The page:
Caring culture boosts North Atlantic Refining

Company's extensive Employee Assistance Plan a strong asset

Last year, an employee with a problem wandered into the HR department at North Atlantic Refining. The worker had just found out his partner had a gambling addiction and he wanted help.

That’s something that makes Alfred Efford, director of HR at the Come by Chance, Nfld.-based oil refinery, proud.

“We care,” he said. “We can say, with sincerity, that for any concern, whether it’s a job issue or off-the-job issue, we are there for employees.”

Efford can make this claim because, rather than hand off the employee’s problem to an employee assistance program (EAP) provider, the four-person HR department has established a network of resources in the community. Following confidentiality protocols, the department personally organizes and arranges help for every individual employee in need of assistance. Together with the United Steelworkers, the company has four employee co-ordinators out in the workforce who act as touch points for encouraging and referring staff to the HR department.

North Atlantic Refining is also there for its 700 employees when they’re facing long waits for medical treatment. Because medical screenings or specialist appointments aren’t always quickly accessible in Come by Chance, a community about 150 kilometres west of St. John’s, the company will fly employees to the nearest medical facilities for independent assessments and cover the cost. They do this about three or four times a year, said Efford.

“It’s one of those things we asked our medical advisor, ‘How can we do better for our employees, how can we speed this up?’ ”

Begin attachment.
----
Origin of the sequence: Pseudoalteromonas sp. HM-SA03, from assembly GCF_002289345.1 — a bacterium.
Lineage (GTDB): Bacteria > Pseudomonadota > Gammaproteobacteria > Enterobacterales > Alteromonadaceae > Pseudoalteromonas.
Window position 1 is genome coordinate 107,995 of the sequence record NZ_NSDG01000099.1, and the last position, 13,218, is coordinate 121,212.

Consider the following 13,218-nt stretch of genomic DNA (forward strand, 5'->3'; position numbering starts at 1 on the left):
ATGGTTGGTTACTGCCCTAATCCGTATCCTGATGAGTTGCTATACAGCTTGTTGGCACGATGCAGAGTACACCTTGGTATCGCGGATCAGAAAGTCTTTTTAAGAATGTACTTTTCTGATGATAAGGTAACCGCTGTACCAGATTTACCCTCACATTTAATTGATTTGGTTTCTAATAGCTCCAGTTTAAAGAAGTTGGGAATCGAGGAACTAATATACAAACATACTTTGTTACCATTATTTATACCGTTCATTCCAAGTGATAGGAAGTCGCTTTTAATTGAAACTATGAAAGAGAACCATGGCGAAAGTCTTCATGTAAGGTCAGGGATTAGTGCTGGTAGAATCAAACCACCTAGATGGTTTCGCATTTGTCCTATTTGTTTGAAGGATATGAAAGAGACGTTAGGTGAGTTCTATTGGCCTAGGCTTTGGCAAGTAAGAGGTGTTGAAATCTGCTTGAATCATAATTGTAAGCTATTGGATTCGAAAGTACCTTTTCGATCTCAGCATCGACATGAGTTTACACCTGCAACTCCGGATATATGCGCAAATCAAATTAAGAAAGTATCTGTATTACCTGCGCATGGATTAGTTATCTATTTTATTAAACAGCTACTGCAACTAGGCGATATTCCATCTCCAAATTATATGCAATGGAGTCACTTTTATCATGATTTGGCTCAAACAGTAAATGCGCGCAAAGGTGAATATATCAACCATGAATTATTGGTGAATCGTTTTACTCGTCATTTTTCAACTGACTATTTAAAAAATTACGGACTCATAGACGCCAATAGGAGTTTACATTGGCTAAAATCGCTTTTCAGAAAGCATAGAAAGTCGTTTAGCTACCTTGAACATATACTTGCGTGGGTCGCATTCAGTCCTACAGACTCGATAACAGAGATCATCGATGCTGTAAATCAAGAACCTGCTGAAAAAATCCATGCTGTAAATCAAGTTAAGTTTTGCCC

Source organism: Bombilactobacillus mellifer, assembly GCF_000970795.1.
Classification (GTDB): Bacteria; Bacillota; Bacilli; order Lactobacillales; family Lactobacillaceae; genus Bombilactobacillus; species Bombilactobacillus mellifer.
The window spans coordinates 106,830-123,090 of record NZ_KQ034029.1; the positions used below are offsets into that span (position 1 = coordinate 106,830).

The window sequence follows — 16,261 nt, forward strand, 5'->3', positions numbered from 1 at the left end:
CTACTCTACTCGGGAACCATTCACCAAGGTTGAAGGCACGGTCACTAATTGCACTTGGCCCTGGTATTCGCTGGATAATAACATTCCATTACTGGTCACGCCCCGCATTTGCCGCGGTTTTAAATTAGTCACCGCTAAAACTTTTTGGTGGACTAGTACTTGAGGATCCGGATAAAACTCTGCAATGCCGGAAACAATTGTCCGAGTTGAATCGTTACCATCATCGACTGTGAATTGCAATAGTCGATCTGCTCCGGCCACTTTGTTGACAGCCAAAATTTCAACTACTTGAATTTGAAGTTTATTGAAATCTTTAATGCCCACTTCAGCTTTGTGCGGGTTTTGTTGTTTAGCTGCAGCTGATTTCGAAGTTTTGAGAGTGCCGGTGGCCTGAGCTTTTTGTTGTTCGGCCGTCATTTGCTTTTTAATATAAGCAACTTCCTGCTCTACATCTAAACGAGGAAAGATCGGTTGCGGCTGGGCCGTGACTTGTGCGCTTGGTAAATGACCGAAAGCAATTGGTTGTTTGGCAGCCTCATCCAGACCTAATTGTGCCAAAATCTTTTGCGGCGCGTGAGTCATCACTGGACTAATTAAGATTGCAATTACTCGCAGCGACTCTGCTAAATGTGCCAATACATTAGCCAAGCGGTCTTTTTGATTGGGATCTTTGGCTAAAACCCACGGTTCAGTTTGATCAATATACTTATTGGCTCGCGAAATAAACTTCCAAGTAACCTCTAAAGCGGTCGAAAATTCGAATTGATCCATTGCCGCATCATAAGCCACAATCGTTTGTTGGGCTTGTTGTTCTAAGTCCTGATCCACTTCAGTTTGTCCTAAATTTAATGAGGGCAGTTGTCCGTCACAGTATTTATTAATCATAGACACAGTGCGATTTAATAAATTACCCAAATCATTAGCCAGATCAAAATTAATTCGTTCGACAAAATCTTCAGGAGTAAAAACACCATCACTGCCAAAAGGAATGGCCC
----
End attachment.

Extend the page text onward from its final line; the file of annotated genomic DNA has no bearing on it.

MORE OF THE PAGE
With this degree of personal commitment to employee well-being, it’s little wonder North Atlantic Refining was named as one of Canada’s Top 100 Employers in 2008 by Mediacorp Canada Inc. for the third year in a row.

The company is also able to boast a turnover rate of less than one per cent for the past 12 years. Attractive employee perks include an annual gas card worth $240 and a program that reimburses the total costs of educational programs taken by employees.

North Atlantic Refining also has an interesting hiring and retention strategy. It regularly offers skills training to part-time and temporary employees so it has a pool to choose from when a full-time vacancy pops up. Certain staff earmarked for promotion gain experience in the “step up to supervisor” program that lets them fill in for supervisors on vacation. And the company reaches out to all the universities in the area, interning 12 to 15 students, mostly engineers, at any given time. It does all this even though it’s not faced with recruitment challenges since about 3,000 candidates apply for jobs every year.

North Atlantic Refining’s commitment to community involvement also has an unintended effect on loyalty. The $65,000 it donates in scholarships every year affects generations of families.

“An employee’s son may have gone to school with a scholarship,” said Efford.

Another company charity program helps boost worker health. For every walk a worker takes at lunch, the company donates $1 to a local charity.

“Last year we raised $6,000 that way,” said Gloria Warren-Slade, communications manager.

Because the refinery has some of the best-trained firefighters in the province, it also hosts an annual weekend fire-training seminar and workshop for local volunteer firefighters, including hazardous-response training free of charge, said Warren-Slade.

The company also prides itself on having a strong safety culture. It achieved one-million man hours last August without a lost-time injury and it’s the second time in three years it’s done that, said Warren-Slade.

However, the company’s success is driven by another facet of the employee culture, which the HR department can’t necessarily take credit for, said Warren-Slade. “Newfoundlanders have a real pride in the workplace, I know it sounds like a cliché, but they really do.”

Lesley Young is a Toronto-based freelance writer.

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